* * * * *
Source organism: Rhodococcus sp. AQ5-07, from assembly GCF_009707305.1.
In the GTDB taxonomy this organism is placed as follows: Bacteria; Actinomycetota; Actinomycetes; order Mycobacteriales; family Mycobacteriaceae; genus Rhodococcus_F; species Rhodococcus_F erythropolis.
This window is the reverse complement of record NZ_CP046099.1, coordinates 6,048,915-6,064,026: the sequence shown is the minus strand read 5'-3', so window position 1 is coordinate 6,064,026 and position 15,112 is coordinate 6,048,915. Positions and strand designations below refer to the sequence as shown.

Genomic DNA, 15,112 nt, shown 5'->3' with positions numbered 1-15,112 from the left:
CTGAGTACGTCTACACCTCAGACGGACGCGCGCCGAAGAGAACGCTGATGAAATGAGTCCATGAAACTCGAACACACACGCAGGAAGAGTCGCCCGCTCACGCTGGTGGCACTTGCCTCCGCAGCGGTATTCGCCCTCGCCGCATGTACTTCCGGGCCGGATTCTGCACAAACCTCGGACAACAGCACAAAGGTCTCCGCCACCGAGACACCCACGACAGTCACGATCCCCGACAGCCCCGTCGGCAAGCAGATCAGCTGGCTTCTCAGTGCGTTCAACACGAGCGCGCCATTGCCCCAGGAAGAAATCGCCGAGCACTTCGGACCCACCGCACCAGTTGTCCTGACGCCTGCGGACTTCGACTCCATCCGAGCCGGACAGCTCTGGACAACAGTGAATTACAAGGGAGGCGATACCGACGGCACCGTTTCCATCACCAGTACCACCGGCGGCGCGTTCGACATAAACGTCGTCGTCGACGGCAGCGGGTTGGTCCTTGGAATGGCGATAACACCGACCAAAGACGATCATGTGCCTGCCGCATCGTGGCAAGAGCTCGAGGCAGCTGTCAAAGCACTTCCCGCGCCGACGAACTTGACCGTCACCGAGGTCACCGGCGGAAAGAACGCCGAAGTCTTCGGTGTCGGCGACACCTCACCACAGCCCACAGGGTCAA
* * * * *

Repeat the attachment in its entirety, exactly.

Source organism: Rhodococcus sp. AQ5-07, from assembly GCF_009707305.1.
In the GTDB taxonomy this organism is placed as follows: Bacteria; Actinomycetota; Actinomycetes; order Mycobacteriales; family Mycobacteriaceae; genus Rhodococcus_F; species Rhodococcus_F erythropolis.
This window is the reverse complement of record NZ_CP046099.1, coordinates 6,048,915-6,064,026: the sequence shown is the minus strand read 5'-3', so window position 1 is coordinate 6,064,026 and position 15,112 is coordinate 6,048,915. Positions and strand designations below refer to the sequence as shown.

Genomic DNA, 15,112 nt, shown 5'->3' with positions numbered 1-15,112 from the left:
CTGAGTACGTCTACACCTCAGACGGACGCGCGCCGAAGAGAACGCTGATGAAATGAGTCCATGAAACTCGAACACACACGCAGGAAGAGTCGCCCGCTCACGCTGGTGGCACTTGCCTCCGCAGCGGTATTCGCCCTCGCCGCATGTACTTCCGGGCCGGATTCTGCACAAACCTCGGACAACAGCACAAAGGTCTCCGCCACCGAGACACCCACGACAGTCACGATCCCCGACAGCCCCGTCGGCAAGCAGATCAGCTGGCTTCTCAGTGCGTTCAACACGAGCGCGCCATTGCCCCAGGAAGAAATCGCCGAGCACTTCGGACCCACCGCACCAGTTGTCCTGACGCCTGCGGACTTCGACTCCATCCGAGCCGGACAGCTCTGGACAACAGTGAATTACAAGGGAGGCGATACCGACGGCACCGTTTCCATCACCAGTACCACCGGCGGCGCGTTCGACATAAACGTCGTCGTCGACGGCAGCGGGTTGGTCCTTGGAATGGCGATAACACCGACCAAAGACGATCATGTGCCTGCCGCATCGTGGCAAGAGCTCGAGGCAGCTGTCAAAGCACTTCCCGCGCCGACGAACTTGACCGTCACCGAGGTCACCGGCGGAAAGAACGCCGAAGTCTTCGGTGTCGGCGACACCTCACCACAGCCCACAGGGTCAA